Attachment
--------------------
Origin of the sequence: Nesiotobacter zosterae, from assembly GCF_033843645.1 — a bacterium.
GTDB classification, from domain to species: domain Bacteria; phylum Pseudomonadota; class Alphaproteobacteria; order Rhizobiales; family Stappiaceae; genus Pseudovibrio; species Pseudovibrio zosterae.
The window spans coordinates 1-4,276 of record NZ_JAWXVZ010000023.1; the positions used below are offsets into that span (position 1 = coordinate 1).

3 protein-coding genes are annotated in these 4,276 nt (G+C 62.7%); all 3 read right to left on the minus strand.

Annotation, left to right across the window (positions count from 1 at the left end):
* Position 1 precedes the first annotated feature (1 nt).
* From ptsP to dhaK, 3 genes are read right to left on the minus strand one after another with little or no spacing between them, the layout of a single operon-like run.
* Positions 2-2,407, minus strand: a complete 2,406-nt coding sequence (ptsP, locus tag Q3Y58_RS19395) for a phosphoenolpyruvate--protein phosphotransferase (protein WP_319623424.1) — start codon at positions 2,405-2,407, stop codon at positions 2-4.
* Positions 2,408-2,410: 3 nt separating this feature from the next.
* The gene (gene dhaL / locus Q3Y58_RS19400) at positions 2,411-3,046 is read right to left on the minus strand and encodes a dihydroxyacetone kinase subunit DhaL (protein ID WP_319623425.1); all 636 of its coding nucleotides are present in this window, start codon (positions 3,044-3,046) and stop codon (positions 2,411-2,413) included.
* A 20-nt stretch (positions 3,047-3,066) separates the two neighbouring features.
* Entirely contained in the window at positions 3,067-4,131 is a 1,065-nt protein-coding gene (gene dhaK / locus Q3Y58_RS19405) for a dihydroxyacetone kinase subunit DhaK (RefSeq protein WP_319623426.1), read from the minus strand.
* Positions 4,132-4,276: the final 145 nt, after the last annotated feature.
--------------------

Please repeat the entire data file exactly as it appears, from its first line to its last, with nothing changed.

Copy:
Origin of the sequence: Nesiotobacter zosterae, from assembly GCF_033843645.1 — a bacterium.
GTDB classification, from domain to species: domain Bacteria; phylum Pseudomonadota; class Alphaproteobacteria; order Rhizobiales; family Stappiaceae; genus Pseudovibrio; species Pseudovibrio zosterae.
The window spans coordinates 1-4,276 of record NZ_JAWXVZ010000023.1; the positions used below are offsets into that span (position 1 = coordinate 1).

3 protein-coding genes are annotated in these 4,276 nt (G+C 62.7%); all 3 read right to left on the minus strand.

Annotation, left to right across the window (positions count from 1 at the left end):
* Position 1 precedes the first annotated feature (1 nt).
* From ptsP to dhaK, 3 genes are read right to left on the minus strand one after another with little or no spacing between them, the layout of a single operon-like run.
* Positions 2-2,407, minus strand: a complete 2,406-nt coding sequence (ptsP, locus tag Q3Y58_RS19395) for a phosphoenolpyruvate--protein phosphotransferase (protein WP_319623424.1) — start codon at positions 2,405-2,407, stop codon at positions 2-4.
* Positions 2,408-2,410: 3 nt separating this feature from the next.
* The gene (gene dhaL / locus Q3Y58_RS19400) at positions 2,411-3,046 is read right to left on the minus strand and encodes a dihydroxyacetone kinase subunit DhaL (protein ID WP_319623425.1); all 636 of its coding nucleotides are present in this window, start codon (positions 3,044-3,046) and stop codon (positions 2,411-2,413) included.
* A 20-nt stretch (positions 3,047-3,066) separates the two neighbouring features.
* Entirely contained in the window at positions 3,067-4,131 is a 1,065-nt protein-coding gene (gene dhaK / locus Q3Y58_RS19405) for a dihydroxyacetone kinase subunit DhaK (RefSeq protein WP_319623426.1), read from the minus strand.
* Positions 4,132-4,276: the final 145 nt, after the last annotated feature.